“Mary, I know what I’m going to do tomorrow and the next day and the next year and the year after that. I’m going to leave this little town far behind and I’m going to see the world. Italy, Greece, the Parthenon…the Coliseum. Then I’m coming back here and I’ll go to college and see what they know and then I’m going to build things. I’m going to build air fields. I’m going to build skyscrapers a hundred stories high. I’m going to build bridges a mile long.”
So says George Bailey in the Frank Capra classic It’s a Wonderful Life. As it turns out, George is wrong. He doesn’t know what he’s going to do tomorrow and the next day and the next year and the year after that. As it turns out, what he is supposed to do tomorrow is pretty much what he did today. God’s plan for him is to do the ordinary thing. Which, of course, is the last thing that George wants to do. Because George Bailey wants to lasso the moon.
I thought about George Bailey last night when I couldn’t sleep. I was thinking about God’s will. I haven’t thought about God’s will for some time. Not seriously. Not in that obsessive way that I used to back when I was a college student, wondering about God’s plan for my future. I don’t think much about God’s will because, like George Bailey, I know what I’m going to do tomorrow and the next day and the next year. At least I think I do. Get up and go to work (if I ever fall asleep). Come home and have dinner with my wife. Take a walk. Try to think of something to write about in my blog. Goals that are, for the most part, pretty low on the horizon.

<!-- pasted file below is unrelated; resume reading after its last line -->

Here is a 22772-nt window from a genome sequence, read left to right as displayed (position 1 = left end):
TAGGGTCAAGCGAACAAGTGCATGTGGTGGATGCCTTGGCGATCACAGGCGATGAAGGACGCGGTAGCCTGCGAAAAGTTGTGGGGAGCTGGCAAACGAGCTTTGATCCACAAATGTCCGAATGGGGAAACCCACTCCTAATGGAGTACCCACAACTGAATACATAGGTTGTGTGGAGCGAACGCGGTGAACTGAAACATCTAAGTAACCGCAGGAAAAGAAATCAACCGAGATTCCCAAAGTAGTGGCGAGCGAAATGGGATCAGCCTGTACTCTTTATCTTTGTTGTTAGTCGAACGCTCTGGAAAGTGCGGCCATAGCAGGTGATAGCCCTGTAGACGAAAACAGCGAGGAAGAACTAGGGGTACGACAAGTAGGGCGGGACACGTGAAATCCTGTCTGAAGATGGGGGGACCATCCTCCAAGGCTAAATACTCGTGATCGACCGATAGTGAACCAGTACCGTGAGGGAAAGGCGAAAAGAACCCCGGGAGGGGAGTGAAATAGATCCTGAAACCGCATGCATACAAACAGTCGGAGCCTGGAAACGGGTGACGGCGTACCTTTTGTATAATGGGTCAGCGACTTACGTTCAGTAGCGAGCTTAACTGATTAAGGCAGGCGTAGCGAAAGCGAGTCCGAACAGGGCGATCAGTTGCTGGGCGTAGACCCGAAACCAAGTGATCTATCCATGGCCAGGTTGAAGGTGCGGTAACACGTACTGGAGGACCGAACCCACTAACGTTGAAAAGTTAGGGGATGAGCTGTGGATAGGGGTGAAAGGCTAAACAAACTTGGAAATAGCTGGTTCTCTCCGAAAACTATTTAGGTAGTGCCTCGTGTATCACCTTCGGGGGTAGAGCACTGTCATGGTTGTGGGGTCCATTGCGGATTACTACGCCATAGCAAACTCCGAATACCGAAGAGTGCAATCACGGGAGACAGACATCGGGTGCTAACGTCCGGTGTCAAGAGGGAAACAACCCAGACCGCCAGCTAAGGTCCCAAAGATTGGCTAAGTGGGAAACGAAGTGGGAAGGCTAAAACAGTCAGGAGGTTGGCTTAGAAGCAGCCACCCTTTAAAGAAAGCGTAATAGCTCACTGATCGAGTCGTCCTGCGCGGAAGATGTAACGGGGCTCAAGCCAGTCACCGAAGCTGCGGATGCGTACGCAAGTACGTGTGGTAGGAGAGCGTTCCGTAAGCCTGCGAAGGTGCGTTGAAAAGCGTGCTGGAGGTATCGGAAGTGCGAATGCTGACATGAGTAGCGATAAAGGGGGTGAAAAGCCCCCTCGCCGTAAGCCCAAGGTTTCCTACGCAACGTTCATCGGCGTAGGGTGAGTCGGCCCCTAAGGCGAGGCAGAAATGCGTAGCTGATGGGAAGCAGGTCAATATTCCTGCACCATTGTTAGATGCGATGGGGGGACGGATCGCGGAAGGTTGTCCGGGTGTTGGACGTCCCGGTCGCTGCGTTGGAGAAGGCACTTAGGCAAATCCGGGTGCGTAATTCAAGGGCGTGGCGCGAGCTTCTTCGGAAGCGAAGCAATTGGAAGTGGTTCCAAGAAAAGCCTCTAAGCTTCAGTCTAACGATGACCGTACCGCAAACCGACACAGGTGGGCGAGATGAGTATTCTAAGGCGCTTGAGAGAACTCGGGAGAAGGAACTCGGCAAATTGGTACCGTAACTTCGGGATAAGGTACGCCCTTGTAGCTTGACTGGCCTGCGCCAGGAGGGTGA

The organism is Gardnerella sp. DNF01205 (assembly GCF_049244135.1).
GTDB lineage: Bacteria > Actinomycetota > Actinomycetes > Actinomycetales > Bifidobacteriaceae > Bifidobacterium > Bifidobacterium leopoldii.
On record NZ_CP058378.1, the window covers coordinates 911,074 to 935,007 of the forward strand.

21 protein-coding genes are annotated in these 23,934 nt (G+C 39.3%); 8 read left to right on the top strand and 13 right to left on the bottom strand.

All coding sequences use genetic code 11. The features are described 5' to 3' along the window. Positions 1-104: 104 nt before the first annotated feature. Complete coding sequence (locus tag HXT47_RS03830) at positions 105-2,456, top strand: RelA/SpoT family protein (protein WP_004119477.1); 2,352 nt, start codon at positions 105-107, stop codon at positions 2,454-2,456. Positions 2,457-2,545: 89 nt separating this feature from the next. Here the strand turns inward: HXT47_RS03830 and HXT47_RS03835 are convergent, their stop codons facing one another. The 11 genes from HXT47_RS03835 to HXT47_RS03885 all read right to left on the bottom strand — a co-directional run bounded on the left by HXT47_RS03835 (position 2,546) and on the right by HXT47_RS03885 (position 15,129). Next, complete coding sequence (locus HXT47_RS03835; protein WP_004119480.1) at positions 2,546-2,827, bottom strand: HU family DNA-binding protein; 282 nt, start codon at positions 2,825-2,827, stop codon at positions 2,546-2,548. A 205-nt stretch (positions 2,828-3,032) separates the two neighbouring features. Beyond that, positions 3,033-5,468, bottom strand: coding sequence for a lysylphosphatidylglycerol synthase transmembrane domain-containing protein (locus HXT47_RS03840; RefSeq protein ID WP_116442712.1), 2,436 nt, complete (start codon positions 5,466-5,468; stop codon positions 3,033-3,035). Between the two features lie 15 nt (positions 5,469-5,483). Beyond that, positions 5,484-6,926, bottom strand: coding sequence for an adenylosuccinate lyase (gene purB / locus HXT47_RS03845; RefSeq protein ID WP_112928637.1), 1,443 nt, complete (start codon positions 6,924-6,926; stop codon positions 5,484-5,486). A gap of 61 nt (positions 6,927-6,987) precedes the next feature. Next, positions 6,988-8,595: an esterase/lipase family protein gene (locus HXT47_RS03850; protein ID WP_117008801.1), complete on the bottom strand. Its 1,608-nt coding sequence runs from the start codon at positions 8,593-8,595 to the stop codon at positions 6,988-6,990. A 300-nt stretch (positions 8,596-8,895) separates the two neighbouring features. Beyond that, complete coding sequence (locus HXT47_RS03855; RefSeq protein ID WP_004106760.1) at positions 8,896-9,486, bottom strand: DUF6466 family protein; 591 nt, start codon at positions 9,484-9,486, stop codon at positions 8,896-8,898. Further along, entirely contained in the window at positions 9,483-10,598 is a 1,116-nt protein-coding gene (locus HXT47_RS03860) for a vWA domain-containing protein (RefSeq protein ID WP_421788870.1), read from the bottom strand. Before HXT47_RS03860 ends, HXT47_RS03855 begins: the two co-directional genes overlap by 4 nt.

Here is the irony. I am doing everything I dreamed of doing back when I was in college. I am married to someone I love. Teaching, writing and preaching. But not in the way (and frankly not to the extent) that I imagined when I wondered what God’s plan for my life would look like. In those days I was aiming for the moon. God’s will, revealed through the constraints and necessities of ordinary life, have compelled me to lower my expectations. I wanted to expect great things from God and attempt great things for God. His agenda for me seems far more commonplace. This has not always been easy to accept.
In his book Christ Plays in Ten Thousand Places, Eugene Peterson recounts the story of the fourth century church father Gregory of Nyssa whose brother Basil had arranged for him to be made bishop of Cappadocia. “Gregory objected,” Peterson writes, “he didn’t want to be stuck in such an out-of-the-way-place. His brother told him he didn’t want Gregory to obtain distinction from his church but to confer distinction upon it.”
Is this not what Christ wants for us as well? To lower our sights and put away our lasso? To seek the good of the small places in which He has placed us and to confer distinction upon them by serving him with humility there? The path of glory is often an obscure one. It is the way of the cross. “He has showed you, O man, what is good. And what does the LORD require of you? To act justly and to love mercy and to walk humbly with your God.” Micah 6:8